Behavior change is the ultimate goal of any public health campaign, but creating the right messaging to spark behavior change is hardly ever easy. In light of Charlie Sheen’s recent admission of his status as HIV positive, I started thinking about what affect this news might have on messages for safe sex. Though there are plenty of examples of celebrities using their fame as a platform to spread public health messages (think: Michael J. Fox and Parkinson’s Disease; Katie Couric and colon cancer), Charlie Sheen has attracted negative attention to himself over the past few years. Might this have any effect on the message he is trying to spread?

Many of campaigns related to sexually transmitted diseases have historically integrated a fear appeal, or, as it is more theoretically known, the Extended Parallel Process Model. In a nutshell, EPPM uses fear, in this case the contraction of HIV, to motivate health behavior changes in target populations. However, health communication campaigns do not automatically “scare people straight.” Using a fear appeal runs the risk of scaring people too much that they feel the danger is unavoidable, or the public recognizes the risk but does not feel they have the proper resources to take action. Charlie Sheen is not necessarily rolling out his own public health campaign, but his message does contain a huge fear appeal.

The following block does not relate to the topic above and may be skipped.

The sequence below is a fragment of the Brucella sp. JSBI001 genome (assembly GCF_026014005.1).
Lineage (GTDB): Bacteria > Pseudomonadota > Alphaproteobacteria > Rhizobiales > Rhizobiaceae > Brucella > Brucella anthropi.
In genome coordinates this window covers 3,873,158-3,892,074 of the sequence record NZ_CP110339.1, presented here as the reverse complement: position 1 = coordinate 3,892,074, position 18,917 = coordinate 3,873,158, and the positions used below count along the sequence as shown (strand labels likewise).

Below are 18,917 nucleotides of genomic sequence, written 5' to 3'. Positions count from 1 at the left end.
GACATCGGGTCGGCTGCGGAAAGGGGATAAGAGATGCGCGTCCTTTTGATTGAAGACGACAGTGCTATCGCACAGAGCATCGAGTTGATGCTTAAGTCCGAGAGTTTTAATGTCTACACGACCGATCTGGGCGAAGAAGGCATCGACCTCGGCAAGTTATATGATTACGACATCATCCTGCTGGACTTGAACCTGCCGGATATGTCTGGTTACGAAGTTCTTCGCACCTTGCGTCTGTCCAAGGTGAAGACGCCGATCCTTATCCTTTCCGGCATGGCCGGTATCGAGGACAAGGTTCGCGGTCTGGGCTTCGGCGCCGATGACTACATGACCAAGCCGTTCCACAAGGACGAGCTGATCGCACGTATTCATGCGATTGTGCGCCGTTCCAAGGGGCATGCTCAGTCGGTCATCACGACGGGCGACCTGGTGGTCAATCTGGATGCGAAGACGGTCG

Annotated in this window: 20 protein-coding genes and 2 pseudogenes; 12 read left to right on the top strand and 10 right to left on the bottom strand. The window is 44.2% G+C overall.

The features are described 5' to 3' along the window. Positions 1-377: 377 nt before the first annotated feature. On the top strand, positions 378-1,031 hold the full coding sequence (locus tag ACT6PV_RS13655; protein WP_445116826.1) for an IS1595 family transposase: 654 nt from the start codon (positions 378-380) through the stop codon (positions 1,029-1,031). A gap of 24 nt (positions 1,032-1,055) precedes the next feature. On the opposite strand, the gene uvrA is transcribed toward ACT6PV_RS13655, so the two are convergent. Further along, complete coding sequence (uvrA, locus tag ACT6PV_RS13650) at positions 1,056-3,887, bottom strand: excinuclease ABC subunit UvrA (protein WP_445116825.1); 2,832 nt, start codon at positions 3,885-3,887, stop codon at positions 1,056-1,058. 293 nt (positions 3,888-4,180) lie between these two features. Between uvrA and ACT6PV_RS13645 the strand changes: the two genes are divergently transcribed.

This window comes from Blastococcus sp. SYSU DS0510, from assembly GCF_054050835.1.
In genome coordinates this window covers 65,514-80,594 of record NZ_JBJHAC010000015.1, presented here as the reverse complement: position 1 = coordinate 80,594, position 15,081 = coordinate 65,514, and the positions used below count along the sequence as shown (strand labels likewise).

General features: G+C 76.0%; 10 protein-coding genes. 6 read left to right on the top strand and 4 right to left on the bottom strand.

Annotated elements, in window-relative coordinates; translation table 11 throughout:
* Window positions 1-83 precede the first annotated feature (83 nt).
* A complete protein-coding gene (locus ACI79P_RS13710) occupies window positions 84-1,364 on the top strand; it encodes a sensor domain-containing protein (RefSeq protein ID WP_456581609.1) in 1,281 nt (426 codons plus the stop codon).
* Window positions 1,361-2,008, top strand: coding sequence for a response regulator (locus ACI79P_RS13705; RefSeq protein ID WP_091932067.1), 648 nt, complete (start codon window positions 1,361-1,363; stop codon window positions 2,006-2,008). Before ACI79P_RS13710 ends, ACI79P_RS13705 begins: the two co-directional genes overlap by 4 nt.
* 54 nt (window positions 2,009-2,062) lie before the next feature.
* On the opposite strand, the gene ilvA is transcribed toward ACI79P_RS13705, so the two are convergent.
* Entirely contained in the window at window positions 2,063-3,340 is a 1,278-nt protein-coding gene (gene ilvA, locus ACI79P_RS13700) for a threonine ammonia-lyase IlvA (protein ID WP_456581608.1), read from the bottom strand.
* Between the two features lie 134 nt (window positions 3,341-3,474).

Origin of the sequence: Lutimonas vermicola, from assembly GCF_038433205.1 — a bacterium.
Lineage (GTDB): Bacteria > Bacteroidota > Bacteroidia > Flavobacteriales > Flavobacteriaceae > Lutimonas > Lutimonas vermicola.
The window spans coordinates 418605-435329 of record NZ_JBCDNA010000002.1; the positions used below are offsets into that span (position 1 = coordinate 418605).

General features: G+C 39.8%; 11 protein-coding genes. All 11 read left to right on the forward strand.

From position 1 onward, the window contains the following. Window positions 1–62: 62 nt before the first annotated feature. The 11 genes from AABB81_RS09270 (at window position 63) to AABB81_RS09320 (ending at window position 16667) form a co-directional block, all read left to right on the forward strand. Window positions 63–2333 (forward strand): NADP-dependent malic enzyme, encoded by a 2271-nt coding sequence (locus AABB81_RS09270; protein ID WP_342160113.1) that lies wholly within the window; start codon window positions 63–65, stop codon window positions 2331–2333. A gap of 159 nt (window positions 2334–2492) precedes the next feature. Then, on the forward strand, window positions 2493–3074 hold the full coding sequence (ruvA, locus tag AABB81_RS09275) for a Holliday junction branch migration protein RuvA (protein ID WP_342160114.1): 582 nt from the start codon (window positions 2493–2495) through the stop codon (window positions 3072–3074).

So, what does this mean for people hearing Sheen’s news? Will they consider Sheen’s known drug use and relations with sex workers and think “I don’t do that – this can’t happen to me”? Will the public recognize the threat of HIV and take measures to change their sexual behaviors? Fortunately, it’s looking like the latter: STDcheck.com, a leading online provider of private and affordable STD testing, reported a surge in test sales the day Charlie Sheen broke the news of his HIV positive status.

While it is great that people are taking steps to know their HIV status, health communicators know that this just one step in the behavior change pipeline. Sheen’s disclosure comes at a time when HIV is no longer a death sentence, but it is a great reminder to health communicators everywhere that the work is not yet done. Life with HIV is now much more manageable; however, it still has its burdens. I am interested to see what, if any, health campaigns arise promoting not only HIV and STD prevention, but safe HIV management and status disclosure to partners in light of Sheen’s admission.